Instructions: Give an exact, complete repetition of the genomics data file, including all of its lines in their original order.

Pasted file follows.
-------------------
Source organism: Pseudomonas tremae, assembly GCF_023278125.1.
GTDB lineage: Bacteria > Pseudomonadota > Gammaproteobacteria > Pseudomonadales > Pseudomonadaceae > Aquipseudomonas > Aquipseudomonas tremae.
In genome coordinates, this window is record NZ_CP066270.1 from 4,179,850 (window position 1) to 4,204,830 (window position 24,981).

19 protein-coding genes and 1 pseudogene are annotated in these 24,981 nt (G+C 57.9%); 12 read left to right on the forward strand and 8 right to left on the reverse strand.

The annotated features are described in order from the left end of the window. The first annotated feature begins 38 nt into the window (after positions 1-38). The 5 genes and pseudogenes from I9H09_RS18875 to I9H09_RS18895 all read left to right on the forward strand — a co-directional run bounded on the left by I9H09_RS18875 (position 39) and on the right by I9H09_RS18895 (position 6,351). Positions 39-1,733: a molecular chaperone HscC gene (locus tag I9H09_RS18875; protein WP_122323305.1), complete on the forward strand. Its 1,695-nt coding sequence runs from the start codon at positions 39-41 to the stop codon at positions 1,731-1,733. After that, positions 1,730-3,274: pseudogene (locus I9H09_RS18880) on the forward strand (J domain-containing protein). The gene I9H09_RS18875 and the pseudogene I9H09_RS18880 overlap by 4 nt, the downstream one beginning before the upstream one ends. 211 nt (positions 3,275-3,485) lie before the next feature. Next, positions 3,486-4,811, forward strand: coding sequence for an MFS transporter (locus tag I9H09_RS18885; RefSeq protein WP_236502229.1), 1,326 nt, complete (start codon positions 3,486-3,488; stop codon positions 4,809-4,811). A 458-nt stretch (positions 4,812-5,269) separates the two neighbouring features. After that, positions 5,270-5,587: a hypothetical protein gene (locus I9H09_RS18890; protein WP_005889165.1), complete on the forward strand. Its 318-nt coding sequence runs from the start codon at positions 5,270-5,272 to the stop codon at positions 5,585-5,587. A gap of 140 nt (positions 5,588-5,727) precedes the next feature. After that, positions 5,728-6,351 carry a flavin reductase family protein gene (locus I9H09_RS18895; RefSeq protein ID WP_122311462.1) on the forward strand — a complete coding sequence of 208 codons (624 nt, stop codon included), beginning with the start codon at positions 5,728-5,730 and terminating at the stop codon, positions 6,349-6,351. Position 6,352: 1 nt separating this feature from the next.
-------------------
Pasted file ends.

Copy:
Source organism: Pseudomonas tremae, assembly GCF_023278125.1.
GTDB lineage: Bacteria > Pseudomonadota > Gammaproteobacteria > Pseudomonadales > Pseudomonadaceae > Aquipseudomonas > Aquipseudomonas tremae.
In genome coordinates, this window is record NZ_CP066270.1 from 4,179,850 (window position 1) to 4,204,830 (window position 24,981).

19 protein-coding genes and 1 pseudogene are annotated in these 24,981 nt (G+C 57.9%); 12 read left to right on the forward strand and 8 right to left on the reverse strand.

The annotated features are described in order from the left end of the window. The first annotated feature begins 38 nt into the window (after positions 1-38). The 5 genes and pseudogenes from I9H09_RS18875 to I9H09_RS18895 all read left to right on the forward strand — a co-directional run bounded on the left by I9H09_RS18875 (position 39) and on the right by I9H09_RS18895 (position 6,351). Positions 39-1,733: a molecular chaperone HscC gene (locus tag I9H09_RS18875; protein WP_122323305.1), complete on the forward strand. Its 1,695-nt coding sequence runs from the start codon at positions 39-41 to the stop codon at positions 1,731-1,733. After that, positions 1,730-3,274: pseudogene (locus I9H09_RS18880) on the forward strand (J domain-containing protein). The gene I9H09_RS18875 and the pseudogene I9H09_RS18880 overlap by 4 nt, the downstream one beginning before the upstream one ends. 211 nt (positions 3,275-3,485) lie before the next feature. Next, positions 3,486-4,811, forward strand: coding sequence for an MFS transporter (locus tag I9H09_RS18885; RefSeq protein WP_236502229.1), 1,326 nt, complete (start codon positions 3,486-3,488; stop codon positions 4,809-4,811). A 458-nt stretch (positions 4,812-5,269) separates the two neighbouring features. After that, positions 5,270-5,587: a hypothetical protein gene (locus I9H09_RS18890; protein WP_005889165.1), complete on the forward strand. Its 318-nt coding sequence runs from the start codon at positions 5,270-5,272 to the stop codon at positions 5,585-5,587. A gap of 140 nt (positions 5,588-5,727) precedes the next feature. After that, positions 5,728-6,351 carry a flavin reductase family protein gene (locus I9H09_RS18895; RefSeq protein ID WP_122311462.1) on the forward strand — a complete coding sequence of 208 codons (624 nt, stop codon included), beginning with the start codon at positions 5,728-5,730 and terminating at the stop codon, positions 6,349-6,351. Position 6,352: 1 nt separating this feature from the next.